In May, in Jeddah, the Sudanese Armed Forces and Rapid Support Forces signed the Declaration of Commitment to Protect the Civilians of Sudan — the Jeddah Declaration — in recognition of their responsibilities under international humanitarian law and international human rights law. A few days later, they inked agreement on a seven-day ceasefire, one of many that did not hold.
Then, at the end of May, the Saudi US-facilitated talks were suspended after the SAF withdrew, accusing the RSF of failing to implement the ceasefire.
The talks reportedly resumed on July 15, before the SAF again announced the return of its delegation from Jeddah owing to a lack of agreement on several issues, including their position that the RSF should evacuate civilian homes and public facilities in Khartoum.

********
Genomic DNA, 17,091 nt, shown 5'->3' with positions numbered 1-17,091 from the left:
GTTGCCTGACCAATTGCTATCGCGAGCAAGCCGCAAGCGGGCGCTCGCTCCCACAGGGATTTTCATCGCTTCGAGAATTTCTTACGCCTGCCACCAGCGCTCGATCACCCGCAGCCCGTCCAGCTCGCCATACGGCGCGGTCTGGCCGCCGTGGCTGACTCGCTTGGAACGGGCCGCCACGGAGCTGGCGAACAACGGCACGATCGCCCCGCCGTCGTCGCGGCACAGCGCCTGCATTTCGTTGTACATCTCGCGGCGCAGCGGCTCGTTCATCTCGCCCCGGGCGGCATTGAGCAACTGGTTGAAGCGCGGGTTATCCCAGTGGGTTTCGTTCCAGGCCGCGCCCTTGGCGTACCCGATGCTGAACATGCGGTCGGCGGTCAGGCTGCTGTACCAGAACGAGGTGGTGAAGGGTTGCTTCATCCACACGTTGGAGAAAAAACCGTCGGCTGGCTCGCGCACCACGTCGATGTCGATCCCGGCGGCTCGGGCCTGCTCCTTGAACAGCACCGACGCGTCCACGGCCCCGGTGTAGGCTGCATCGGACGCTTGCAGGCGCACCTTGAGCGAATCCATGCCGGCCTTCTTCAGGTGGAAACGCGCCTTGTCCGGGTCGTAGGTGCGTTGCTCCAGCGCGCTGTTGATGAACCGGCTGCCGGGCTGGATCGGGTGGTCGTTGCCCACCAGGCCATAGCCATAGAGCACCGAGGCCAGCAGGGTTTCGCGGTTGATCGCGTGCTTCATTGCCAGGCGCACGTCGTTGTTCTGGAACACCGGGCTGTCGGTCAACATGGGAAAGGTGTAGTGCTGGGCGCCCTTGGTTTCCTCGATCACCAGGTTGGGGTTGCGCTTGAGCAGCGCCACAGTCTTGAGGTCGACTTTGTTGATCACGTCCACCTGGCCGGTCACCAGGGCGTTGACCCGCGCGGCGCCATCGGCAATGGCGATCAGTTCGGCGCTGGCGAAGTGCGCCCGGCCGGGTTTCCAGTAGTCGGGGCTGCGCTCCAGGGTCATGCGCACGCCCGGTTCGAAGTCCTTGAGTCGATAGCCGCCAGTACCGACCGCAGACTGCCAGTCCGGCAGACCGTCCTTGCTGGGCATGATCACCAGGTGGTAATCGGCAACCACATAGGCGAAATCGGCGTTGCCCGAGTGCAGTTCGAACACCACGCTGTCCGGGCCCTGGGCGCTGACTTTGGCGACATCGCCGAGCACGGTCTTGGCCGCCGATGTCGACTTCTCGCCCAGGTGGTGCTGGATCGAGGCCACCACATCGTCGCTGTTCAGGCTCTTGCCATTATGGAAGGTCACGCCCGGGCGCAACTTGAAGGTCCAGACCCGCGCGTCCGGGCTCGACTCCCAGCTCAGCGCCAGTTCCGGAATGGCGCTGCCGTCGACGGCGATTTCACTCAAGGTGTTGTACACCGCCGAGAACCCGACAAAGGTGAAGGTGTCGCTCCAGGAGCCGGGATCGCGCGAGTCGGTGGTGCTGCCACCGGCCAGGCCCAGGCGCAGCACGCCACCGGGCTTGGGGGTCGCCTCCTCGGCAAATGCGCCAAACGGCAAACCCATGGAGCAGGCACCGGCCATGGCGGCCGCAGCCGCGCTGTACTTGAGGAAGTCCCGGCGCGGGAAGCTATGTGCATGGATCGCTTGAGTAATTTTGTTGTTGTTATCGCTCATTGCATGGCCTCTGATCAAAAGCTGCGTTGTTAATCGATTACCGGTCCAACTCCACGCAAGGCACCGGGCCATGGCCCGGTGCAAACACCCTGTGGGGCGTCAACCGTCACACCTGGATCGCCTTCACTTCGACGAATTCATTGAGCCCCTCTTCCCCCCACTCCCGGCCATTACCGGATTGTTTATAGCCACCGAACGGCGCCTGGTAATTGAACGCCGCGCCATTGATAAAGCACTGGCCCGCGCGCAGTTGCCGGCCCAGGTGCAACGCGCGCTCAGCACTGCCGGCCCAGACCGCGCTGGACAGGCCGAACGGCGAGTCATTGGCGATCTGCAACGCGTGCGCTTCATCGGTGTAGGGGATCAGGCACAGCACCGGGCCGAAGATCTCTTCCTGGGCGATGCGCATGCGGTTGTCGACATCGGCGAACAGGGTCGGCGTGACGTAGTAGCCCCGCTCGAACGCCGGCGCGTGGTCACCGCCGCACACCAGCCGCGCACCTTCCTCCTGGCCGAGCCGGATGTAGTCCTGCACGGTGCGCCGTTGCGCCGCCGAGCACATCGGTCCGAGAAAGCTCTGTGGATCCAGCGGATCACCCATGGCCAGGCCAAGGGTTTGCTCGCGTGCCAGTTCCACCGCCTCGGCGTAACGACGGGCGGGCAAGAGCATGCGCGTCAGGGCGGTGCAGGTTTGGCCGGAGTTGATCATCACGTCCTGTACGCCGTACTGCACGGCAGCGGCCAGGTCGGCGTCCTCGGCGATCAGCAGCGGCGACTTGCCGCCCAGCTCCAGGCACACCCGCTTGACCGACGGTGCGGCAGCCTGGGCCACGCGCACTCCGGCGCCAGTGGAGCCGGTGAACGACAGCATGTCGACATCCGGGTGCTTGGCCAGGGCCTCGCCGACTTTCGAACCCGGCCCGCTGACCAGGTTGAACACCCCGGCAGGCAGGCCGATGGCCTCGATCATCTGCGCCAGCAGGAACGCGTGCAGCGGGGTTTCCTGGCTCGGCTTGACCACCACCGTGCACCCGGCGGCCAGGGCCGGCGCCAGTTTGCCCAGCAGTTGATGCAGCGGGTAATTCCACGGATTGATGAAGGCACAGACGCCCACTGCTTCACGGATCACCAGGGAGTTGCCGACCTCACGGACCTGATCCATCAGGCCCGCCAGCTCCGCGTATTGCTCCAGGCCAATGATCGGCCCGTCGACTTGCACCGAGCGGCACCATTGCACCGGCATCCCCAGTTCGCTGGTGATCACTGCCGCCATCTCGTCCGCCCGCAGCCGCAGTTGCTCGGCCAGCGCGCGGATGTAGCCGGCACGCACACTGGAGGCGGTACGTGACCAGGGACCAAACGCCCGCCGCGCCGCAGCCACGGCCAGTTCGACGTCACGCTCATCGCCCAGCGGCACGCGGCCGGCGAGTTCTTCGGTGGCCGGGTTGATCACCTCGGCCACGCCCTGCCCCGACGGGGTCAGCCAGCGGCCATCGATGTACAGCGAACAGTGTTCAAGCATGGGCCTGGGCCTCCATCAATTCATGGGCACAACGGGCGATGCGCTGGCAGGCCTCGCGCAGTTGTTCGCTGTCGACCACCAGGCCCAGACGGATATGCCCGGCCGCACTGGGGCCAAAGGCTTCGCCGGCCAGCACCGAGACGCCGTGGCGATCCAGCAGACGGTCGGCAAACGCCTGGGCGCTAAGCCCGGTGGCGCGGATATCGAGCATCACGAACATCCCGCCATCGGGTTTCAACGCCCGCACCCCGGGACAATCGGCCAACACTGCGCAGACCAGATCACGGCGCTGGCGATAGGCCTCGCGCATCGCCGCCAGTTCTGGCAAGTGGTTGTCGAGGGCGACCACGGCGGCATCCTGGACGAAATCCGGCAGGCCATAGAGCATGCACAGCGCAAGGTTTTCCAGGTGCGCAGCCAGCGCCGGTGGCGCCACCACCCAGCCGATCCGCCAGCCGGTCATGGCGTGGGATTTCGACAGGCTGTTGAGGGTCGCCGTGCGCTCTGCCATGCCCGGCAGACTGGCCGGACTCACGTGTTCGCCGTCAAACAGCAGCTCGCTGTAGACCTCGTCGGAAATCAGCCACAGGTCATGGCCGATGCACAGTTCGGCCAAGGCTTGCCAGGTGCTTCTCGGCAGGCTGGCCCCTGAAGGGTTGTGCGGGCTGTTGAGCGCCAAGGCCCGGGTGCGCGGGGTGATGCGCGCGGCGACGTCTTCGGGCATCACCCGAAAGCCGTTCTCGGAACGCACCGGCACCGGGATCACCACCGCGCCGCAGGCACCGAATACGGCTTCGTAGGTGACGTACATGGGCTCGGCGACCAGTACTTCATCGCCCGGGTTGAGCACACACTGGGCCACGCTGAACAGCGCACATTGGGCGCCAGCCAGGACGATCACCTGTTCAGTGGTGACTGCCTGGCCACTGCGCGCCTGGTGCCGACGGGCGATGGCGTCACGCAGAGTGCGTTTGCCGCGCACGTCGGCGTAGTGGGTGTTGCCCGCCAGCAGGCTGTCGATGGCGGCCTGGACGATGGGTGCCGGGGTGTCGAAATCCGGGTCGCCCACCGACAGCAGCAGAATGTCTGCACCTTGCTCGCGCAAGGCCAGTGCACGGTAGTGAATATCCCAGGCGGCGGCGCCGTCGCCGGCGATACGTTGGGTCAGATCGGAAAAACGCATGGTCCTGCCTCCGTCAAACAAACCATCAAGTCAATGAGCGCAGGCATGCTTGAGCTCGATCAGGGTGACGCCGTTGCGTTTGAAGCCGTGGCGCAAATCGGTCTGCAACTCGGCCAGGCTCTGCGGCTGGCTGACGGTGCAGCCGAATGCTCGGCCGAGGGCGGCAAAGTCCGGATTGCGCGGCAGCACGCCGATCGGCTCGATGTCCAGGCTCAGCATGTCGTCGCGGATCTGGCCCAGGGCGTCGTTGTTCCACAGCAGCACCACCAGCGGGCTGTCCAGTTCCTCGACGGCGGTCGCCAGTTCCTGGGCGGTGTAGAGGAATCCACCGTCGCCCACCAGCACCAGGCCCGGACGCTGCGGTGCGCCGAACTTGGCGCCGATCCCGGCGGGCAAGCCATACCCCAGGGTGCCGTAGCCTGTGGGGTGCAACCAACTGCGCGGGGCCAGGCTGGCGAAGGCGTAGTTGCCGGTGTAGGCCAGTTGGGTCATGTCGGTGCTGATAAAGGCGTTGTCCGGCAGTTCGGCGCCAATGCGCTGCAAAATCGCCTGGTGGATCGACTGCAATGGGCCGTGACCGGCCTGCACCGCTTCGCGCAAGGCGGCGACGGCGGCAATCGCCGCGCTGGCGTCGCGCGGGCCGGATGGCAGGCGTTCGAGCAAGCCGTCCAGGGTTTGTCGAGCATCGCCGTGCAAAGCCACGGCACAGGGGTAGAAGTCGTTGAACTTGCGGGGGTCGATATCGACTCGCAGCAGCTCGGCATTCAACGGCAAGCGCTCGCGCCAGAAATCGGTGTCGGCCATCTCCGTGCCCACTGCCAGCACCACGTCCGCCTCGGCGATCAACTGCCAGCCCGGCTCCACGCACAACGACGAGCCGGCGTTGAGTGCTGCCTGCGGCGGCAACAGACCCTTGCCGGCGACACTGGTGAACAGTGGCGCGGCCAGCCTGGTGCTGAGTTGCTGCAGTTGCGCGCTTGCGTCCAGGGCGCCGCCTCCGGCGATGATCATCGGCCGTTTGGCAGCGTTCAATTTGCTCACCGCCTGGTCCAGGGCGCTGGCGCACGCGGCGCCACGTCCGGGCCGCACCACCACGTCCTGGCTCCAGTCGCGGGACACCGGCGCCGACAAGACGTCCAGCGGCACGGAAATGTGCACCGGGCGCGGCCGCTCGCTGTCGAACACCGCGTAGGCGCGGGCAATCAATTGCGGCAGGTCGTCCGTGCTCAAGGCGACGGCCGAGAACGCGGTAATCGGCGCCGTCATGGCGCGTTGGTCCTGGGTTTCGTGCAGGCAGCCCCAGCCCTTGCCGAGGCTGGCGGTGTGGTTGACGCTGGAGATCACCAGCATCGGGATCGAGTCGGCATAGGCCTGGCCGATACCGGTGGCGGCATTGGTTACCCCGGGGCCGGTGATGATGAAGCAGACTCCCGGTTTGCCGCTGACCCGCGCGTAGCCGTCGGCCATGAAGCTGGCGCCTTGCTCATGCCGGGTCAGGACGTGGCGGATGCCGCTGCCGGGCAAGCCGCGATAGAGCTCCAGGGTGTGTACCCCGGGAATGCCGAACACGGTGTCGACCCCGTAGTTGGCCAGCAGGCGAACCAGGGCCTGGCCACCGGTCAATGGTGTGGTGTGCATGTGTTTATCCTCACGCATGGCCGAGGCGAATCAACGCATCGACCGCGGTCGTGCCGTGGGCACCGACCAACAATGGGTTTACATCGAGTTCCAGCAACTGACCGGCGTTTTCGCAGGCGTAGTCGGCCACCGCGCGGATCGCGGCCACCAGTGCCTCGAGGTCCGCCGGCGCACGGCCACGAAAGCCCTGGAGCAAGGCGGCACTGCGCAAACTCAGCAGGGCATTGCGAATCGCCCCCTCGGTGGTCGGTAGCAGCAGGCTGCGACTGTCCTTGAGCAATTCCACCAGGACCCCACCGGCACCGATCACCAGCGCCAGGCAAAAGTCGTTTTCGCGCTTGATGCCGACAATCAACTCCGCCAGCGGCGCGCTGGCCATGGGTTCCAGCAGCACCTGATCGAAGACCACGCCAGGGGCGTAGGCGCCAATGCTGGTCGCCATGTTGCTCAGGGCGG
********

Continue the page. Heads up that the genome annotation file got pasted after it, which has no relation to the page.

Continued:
In July, Egypt hosted the Sudan’s Neighboring States Summit, bringing together the heads of state and governments of the Central African Republic, Chad, Egypt, Eritrea, Ethiopia, Libya, and South Sudan, with the aim of finding a solution. The leaders agreed to establish a ministerial mechanism comprising foreign ministers of Sudan’s neighboring states to coordinate their efforts to resolve the conflict.
The AU has many a time stated that such multiplicity of approaches does not serve the will of the Sudanese people. The AU peace road map calls for the establishment of a coordinated mechanism to ensure all regional and global efforts are harmonized and impactful.